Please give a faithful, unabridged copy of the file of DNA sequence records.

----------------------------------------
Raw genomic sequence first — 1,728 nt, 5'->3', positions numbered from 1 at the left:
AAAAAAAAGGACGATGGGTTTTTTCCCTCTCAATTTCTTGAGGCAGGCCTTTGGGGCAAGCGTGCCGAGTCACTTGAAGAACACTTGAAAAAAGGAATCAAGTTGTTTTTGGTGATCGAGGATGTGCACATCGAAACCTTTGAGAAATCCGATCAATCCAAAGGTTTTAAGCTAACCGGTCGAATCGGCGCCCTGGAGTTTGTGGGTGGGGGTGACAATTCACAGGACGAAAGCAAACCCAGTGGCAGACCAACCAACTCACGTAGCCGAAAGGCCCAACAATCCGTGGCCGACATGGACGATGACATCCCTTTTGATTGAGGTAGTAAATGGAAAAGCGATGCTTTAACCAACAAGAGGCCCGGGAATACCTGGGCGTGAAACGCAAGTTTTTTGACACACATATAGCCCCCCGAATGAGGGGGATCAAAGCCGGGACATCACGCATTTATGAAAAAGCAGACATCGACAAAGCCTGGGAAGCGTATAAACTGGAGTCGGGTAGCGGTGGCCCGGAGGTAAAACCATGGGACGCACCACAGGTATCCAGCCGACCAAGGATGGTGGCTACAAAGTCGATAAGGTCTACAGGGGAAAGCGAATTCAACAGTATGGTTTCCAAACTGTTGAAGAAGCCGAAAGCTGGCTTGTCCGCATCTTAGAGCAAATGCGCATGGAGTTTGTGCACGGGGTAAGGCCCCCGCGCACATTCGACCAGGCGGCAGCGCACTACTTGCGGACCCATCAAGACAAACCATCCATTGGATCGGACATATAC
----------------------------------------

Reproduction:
Raw genomic sequence first — 1,728 nt, 5'->3', positions numbered from 1 at the left:
AAAAAAAAGGACGATGGGTTTTTTCCCTCTCAATTTCTTGAGGCAGGCCTTTGGGGCAAGCGTGCCGAGTCACTTGAAGAACACTTGAAAAAAGGAATCAAGTTGTTTTTGGTGATCGAGGATGTGCACATCGAAACCTTTGAGAAATCCGATCAATCCAAAGGTTTTAAGCTAACCGGTCGAATCGGCGCCCTGGAGTTTGTGGGTGGGGGTGACAATTCACAGGACGAAAGCAAACCCAGTGGCAGACCAACCAACTCACGTAGCCGAAAGGCCCAACAATCCGTGGCCGACATGGACGATGACATCCCTTTTGATTGAGGTAGTAAATGGAAAAGCGATGCTTTAACCAACAAGAGGCCCGGGAATACCTGGGCGTGAAACGCAAGTTTTTTGACACACATATAGCCCCCCGAATGAGGGGGATCAAAGCCGGGACATCACGCATTTATGAAAAAGCAGACATCGACAAAGCCTGGGAAGCGTATAAACTGGAGTCGGGTAGCGGTGGCCCGGAGGTAAAACCATGGGACGCACCACAGGTATCCAGCCGACCAAGGATGGTGGCTACAAAGTCGATAAGGTCTACAGGGGAAAGCGAATTCAACAGTATGGTTTCCAAACTGTTGAAGAAGCCGAAAGCTGGCTTGTCCGCATCTTAGAGCAAATGCGCATGGAGTTTGTGCACGGGGTAAGGCCCCCGCGCACATTCGACCAGGCGGCAGCGCACTACTTGCGGACCCATCAAGACAAACCATCCATTGGATCGGACATATAC